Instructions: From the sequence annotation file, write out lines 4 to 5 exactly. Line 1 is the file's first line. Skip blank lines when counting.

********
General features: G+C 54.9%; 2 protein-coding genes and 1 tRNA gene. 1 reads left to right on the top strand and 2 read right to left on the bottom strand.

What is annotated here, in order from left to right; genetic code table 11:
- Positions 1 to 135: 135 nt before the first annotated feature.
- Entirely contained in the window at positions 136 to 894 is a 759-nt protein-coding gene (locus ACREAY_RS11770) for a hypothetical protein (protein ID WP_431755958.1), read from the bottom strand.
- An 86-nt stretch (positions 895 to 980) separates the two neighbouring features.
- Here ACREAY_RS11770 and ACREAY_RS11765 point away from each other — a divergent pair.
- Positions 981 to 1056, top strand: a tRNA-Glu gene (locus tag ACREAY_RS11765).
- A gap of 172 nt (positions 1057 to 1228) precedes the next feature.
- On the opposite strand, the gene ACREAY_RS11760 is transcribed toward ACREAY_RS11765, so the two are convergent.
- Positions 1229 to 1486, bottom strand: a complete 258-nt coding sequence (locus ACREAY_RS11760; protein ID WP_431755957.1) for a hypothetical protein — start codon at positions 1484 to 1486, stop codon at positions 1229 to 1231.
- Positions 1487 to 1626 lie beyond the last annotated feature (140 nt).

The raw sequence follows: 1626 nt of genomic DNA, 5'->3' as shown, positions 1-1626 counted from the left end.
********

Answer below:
- Entirely contained in the window at positions 136 to 894 is a 759-nt protein-coding gene (locus ACREAY_RS11770) for a hypothetical protein (protein ID WP_431755958.1), read from the bottom strand.
- An 86-nt stretch (positions 895 to 980) separates the two neighbouring features.